WeedLife News Network
If you’ve never visited a state where cannabis is legal (and you’ve never been to Canada), you might imagine the fully-legal corners of the world as hash heaven – people picnicking with joints in hand, basking in Bob Ross-like golden rays of sunshine and the sweet freedom that comes from being able to light up whenever you please.
We hate to be the bearer of bad tidings, but that’s not the reality – like, at all.
Smoking or vaping cannabis in public is still illegal in every part of the United States, including states where recreational marijuana is legal. Though laws on using tinctures and edibles outdoors vary, state laws on smoking or vaping cannabis tend to mirror laws on alcohol – i.e., if you’re in a space where you can’t crack open a beer, you probably can’t whip out a joint.
The only thing that makes cannabis law different than the laws on alcohol in these states? There are no marijuana bars. While Colorado and California may award cannabis licenses to businesses that provide on-site consumption areas, these “cannabis lounges” are the exception to a general rule among states that have legalized recreational marijuana: You can vape and smoke weed, but only at home.
This may matter to you because you want to get a buzz while picnicking with your partner, but it’s also a real medical issue. For the over four million medical marijuana patients, it means they can’t take their medicine (legally) unless they’re basically back at home. Easy during a pandemic maybe, but not practical when working or running errands.
District of Columbia home-growers are celebrating the arrival of COVID-19 vaccinations by giving away free weed, cannabis reform group D.C. Marijuana Justice (DCMJ) has announced.
The campaign, dubbed ‘Joints for Jabs,’ will see the group distribute free bags of cannabis outside of vaccination centres.
“We are looking for ways to safely celebrate the end of the pandemic and we know nothing brings people together like cannabis,” says DCMJ co-founder Nikolas Schiller.
“DCMJ believes that cannabis should be consumed safely and responsibly, and the pandemic has made this incredibly difficult for many adults to share their homegrown cannabis. When enough adults are inoculated with the coronavirus vaccine, it will be time to celebrate — not just the end of the pandemic, but the beginning of the end of cannabis prohibition in the United States,” Schiller adds.
Since its founding in 2013, DCMJ helped to pass Initiative 71, which legalized the possession and cultivation of cannabis within D.C., and has led a number of high-profile campaigns, including distributing more than 10,000 joints at the inauguration of President Donald Trump.
Jersey City doesn’t have any cannabis dispensaries yet, but the City Council will review an ordinance this week creating a 2% tax on medicinal marijuana sales.
While legislation legalizing recreational marijuana has stalled in Trenton, state law allows municipalities to levy a tax of up to 2% on medical marijuana sales. Jersey City Mayor Steve Fulop tweeted over the weekend that the tax revenue generated from such sales would be directed toward affordable housing efforts in the city.
“Mayor Fulop has been a vocal supporter of marijuana legalization with taxes benefiting the local municipalities,” Jersey City spokeswoman Kimberly Wallace-Scalcione said.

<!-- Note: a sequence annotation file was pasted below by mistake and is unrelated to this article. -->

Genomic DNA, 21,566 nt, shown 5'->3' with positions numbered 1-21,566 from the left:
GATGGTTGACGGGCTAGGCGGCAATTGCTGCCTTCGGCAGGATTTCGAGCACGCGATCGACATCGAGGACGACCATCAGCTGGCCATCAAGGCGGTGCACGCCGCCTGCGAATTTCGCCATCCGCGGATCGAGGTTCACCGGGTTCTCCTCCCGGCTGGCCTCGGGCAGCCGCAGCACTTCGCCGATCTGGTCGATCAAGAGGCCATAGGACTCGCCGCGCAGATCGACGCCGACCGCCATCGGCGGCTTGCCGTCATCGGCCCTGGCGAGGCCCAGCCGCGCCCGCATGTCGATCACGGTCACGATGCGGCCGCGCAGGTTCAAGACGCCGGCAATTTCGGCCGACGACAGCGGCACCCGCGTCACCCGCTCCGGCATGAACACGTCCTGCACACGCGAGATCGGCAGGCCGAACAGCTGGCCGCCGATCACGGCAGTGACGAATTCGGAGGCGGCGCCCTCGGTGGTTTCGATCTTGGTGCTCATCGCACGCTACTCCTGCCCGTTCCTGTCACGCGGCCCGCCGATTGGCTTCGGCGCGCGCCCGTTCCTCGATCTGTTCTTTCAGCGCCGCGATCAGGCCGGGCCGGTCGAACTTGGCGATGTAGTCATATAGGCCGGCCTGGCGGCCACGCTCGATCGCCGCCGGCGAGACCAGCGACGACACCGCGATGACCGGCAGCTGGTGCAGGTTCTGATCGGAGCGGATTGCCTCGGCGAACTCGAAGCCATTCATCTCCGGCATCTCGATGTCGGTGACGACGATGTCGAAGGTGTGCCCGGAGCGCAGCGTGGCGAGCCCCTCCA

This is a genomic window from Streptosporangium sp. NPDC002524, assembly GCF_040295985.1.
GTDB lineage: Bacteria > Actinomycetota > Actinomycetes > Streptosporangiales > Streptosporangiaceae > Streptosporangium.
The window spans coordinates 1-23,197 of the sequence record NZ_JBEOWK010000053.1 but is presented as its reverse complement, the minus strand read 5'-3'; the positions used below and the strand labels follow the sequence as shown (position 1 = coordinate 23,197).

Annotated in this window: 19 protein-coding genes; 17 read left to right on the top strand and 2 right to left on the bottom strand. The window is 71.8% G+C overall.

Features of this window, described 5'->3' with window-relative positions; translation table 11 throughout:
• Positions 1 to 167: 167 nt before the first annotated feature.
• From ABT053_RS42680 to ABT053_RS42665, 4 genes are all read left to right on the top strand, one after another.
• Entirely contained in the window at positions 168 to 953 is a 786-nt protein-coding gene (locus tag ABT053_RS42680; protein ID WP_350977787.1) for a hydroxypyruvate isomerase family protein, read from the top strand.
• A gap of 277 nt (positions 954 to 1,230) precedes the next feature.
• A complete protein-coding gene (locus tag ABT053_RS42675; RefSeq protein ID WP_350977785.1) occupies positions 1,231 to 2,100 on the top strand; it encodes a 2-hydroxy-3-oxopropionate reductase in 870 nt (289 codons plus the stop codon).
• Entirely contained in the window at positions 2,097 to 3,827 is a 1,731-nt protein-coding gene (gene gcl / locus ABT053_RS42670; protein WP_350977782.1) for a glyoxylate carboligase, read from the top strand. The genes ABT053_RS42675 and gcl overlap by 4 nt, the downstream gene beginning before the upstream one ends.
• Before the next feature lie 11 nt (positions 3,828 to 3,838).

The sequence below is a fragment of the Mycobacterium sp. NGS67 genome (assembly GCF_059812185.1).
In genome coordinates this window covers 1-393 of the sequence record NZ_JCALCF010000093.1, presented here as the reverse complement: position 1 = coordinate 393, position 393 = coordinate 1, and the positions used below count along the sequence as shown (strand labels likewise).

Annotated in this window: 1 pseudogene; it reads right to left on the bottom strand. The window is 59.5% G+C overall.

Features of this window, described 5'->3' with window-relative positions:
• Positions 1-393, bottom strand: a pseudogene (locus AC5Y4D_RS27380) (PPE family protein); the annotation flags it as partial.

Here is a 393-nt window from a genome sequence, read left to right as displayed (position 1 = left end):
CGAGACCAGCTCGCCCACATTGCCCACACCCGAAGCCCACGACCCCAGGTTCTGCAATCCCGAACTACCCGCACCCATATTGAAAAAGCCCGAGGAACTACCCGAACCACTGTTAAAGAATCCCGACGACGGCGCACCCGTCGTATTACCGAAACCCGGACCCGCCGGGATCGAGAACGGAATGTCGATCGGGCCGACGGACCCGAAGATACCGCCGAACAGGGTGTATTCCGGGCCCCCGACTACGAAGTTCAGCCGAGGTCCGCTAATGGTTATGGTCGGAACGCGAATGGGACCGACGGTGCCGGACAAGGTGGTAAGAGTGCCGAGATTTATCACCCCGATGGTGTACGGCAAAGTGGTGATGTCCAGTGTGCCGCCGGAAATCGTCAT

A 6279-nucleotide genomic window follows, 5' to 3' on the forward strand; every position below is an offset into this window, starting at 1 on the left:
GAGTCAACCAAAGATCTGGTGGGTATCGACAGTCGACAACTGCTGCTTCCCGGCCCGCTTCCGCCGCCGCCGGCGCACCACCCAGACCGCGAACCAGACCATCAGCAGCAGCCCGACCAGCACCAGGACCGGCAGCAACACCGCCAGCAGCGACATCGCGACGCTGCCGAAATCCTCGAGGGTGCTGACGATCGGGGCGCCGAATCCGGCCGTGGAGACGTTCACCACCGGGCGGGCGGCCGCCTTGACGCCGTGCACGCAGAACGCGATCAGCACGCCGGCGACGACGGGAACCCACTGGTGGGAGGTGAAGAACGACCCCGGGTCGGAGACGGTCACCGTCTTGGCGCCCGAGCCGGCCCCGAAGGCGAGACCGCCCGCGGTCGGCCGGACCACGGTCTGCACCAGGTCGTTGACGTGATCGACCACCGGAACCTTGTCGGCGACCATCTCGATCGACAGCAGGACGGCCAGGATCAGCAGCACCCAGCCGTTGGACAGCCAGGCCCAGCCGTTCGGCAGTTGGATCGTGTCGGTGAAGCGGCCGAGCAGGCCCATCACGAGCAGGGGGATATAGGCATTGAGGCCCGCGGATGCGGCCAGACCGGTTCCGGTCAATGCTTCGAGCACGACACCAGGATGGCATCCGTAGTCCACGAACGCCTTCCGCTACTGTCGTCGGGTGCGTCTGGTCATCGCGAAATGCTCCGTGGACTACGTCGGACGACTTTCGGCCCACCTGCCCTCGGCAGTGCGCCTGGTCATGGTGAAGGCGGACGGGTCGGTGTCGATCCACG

The City Council ordinance establishing the tax is up for introduction Wednesday.
Hoboken adopted a 2% tax last summer. Harmony Dispensary won approval in August for a dispensary on Hudson Street, and at least two other companies want to open stores in the Mile Square City.
The events of recent months – which, at no risk of ambiguity, will not be discussed here – have created something of a roadblock for nearly every industry that was, just twelve months ago, thriving in the global marketplace.
Not least among those industries is the world of travel and tourism which, on both a local, national and international level, has ground to a halt for nigh-on twelve months.
There are plenty of ideas swirling about the best ways to restart the world of travel when circumstances allow, and forecasts for how that side of life will have changed for good. The notion of harnessing the new freedom surrounding marijuana usage holds plenty of potential for the industry, and offers an exciting new normal for millions of people. Read more below.
It Began at the Heyday of Commercial Air Travel
Of course, the notion of cannabis-related tourism is nothing new – it is, in reality, the driving force behind the sheer quantity of strains we now have today.
Take, for instance, the foundational strains that each gave rise to the many thousands of iterations and hybrids that exist at this very moment. Leading cannabis researcher Cannigma have curated a wealth of knowledge on this subject, and their recent article, What is Kush, delves into the fascinating, transcontinental journey that this strain made from the ageless mountain communities of Afghanistan, through the mid-twentieth century, to Los Angeles of the 1990s.
Products made with CBD oil have become popular, but there are restrictions when it comes to mailing them, as the USPS reminded postal workers on Monday.
“The Agriculture Improvement Act of 2018 removed hemp from the Controlled Substances Act. It also clarified that interstate commerce of hemp is permitted and created a process for each state to regulate hemp production and distribution,” according to the post on USPS Link newsletter site.
It referred postal employees to Publication 52, Section 453 where it states mailers must comply with all laws and must retain records establishing compliance with such laws – for no less than two years after the date of mailing. That includes laboratory test results, licenses, and compliance reports.
The USPS said mailers are not required to obtain prior authorization from the Postal Service to mail CBD products and said employees are not responsible for the mailer’s compliance.
It also noted that hemp and hemp-derived products are not permitted to be mailed to international or military destinations.